You pass through “children’s books” (!) that explain cancer to 5-6 year olds in a way they could make sense of it… And adult books that try to teach you “how to live with cancer”…


Ending up in “sköljrum” (the special rinsing/cleaning room) to leave the urine and sometimes other bodily secretions of the loved one…

You hear Louis Armstrong’s unmistakably raspy voice in your head “and [you] think to [your]self what a wonderful [life]” this is.


Polluted by memories

Like everyone else, I have favourite movies, directors, writers, songs and song writers, and I keep returning to them in a cyclical way, not regularly, without following a particular routine, but often enough to discern a pattern.

If you happen to know me in real life or follow this blog, you must have already noticed that I am quite fond of Bergman (not so much as a movie director as what I would call a philosopher), Calvino (in particular his Invisible Cities), Bukowski (the poet, not the writer, a qualification most literary critics would deny him), Camus, and most recently Eddie Vedder – an obsession which is bordering on the pathological, but that deserves another post – to name but a few.

I know, a very eclectic list of strange bedfellows. There is thread that runs through all of them however, and countless others that I have not cited here. They are all haunted by loneliness and belonging, space and time (cities, past-present-future) and the meaninglessness of life. As I sip my Staropramen alone in one of Lund’s landmark bars, Ariman, I’ve been pondering about how we mark the places we live with memories, some good, some bad. Polluting them, so to speak – since good memories are more similar to butterflies than turtles; they never last long, in most cases leaving behind more misery than joy.

I remember the first time I came to Lund. It was 2007, as part of a research network established by a Swedish colleague who used to live in Turkey. We were staying at the good old Duxiana (Thomas had not gone bankrupt back then), having fika next door, at Coffee Break. Call it getting old or tired, I thought I could live here. For a while at least. And I did. I came back in 2009 and spent three months here. I loved my friends but I also loved solitude. I was in the midst of a protracted and painful process of making peace with it anyway. So I returned.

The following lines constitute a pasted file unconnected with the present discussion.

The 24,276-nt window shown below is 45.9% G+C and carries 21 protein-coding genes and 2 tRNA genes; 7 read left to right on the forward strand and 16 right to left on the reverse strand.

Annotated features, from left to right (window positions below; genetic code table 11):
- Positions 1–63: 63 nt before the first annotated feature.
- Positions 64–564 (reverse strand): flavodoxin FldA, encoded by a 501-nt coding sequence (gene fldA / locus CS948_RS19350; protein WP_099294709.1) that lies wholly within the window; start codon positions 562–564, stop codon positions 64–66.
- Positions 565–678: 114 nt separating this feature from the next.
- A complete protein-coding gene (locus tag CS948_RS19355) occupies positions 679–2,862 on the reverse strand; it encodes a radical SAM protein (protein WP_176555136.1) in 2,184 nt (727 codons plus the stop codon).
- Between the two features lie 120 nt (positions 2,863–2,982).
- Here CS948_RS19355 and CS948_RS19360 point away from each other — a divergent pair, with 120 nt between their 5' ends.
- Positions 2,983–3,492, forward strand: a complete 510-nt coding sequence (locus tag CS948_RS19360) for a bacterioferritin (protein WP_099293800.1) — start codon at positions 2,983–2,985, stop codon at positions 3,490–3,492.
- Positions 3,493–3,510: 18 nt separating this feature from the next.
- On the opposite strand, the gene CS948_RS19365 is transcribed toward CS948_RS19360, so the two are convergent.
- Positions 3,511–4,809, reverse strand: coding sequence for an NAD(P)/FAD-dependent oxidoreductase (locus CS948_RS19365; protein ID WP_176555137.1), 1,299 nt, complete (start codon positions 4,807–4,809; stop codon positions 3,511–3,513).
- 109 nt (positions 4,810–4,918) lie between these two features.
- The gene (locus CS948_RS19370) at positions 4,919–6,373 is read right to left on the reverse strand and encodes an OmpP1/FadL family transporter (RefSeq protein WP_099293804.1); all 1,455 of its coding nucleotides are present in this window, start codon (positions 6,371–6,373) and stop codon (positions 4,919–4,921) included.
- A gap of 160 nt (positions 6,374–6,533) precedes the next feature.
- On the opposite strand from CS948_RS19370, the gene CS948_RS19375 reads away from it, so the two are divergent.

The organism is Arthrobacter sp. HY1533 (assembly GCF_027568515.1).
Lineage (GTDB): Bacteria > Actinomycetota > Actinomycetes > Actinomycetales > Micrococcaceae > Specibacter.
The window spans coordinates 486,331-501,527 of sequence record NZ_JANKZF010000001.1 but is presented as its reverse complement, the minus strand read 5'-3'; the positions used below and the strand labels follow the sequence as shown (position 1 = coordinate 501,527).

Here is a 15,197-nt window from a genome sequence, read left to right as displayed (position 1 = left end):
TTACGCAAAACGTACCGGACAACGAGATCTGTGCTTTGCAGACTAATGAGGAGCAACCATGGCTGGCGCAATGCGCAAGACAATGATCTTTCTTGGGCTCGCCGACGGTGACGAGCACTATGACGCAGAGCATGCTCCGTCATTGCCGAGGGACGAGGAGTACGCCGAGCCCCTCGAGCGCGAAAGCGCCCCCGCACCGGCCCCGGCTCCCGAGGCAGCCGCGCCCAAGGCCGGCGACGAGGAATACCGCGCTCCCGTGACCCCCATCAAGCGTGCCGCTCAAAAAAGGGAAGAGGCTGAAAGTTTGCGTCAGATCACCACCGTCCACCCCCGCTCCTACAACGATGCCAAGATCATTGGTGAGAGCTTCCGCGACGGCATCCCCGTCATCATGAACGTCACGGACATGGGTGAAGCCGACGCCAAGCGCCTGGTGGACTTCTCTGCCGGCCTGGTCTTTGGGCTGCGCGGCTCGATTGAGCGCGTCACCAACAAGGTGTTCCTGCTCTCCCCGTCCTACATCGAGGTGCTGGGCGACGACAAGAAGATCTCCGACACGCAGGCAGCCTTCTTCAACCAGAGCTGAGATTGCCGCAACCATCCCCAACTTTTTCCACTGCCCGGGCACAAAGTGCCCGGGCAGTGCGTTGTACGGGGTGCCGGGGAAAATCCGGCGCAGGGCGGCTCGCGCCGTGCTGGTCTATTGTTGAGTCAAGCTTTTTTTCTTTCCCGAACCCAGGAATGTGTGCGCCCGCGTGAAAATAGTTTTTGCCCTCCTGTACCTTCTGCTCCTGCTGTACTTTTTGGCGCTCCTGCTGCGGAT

I soon realized that this was not a place to “die” if you are alone, without a family – of sorts. Then he happened. I did have a family “of sorts”. Then he became sick. I had to be there for him, no matter what. In any case, I had nowhere to go (back) to.”

Time to revisit Calvino I thought: “The inferno of the living is not something that will be; if there is one, it is what is already here, the inferno where we live every day, that we form by being together. There are two ways to escape suffering it. The first is easy for many: accept the inferno and become such a part of it that you can no longer see it. The second is risky and demands constant vigilance and apprehension: seek and learn to recognize who and what, in the midst of inferno, are not inferno, then make them endure, give them space.”

I chose the first one. I adapted; acclimated myself; I “became such a part of” the Swedish way of life that I could no longer see the inferno I was living in. When I did, I compared it to the other infernos I lived in, and there was no comparison. My inferno was everybody else’s Eden. A promised land that took good care of me and my son, that appreciated my work, valued equality and freedom more than any other place I’ve been to.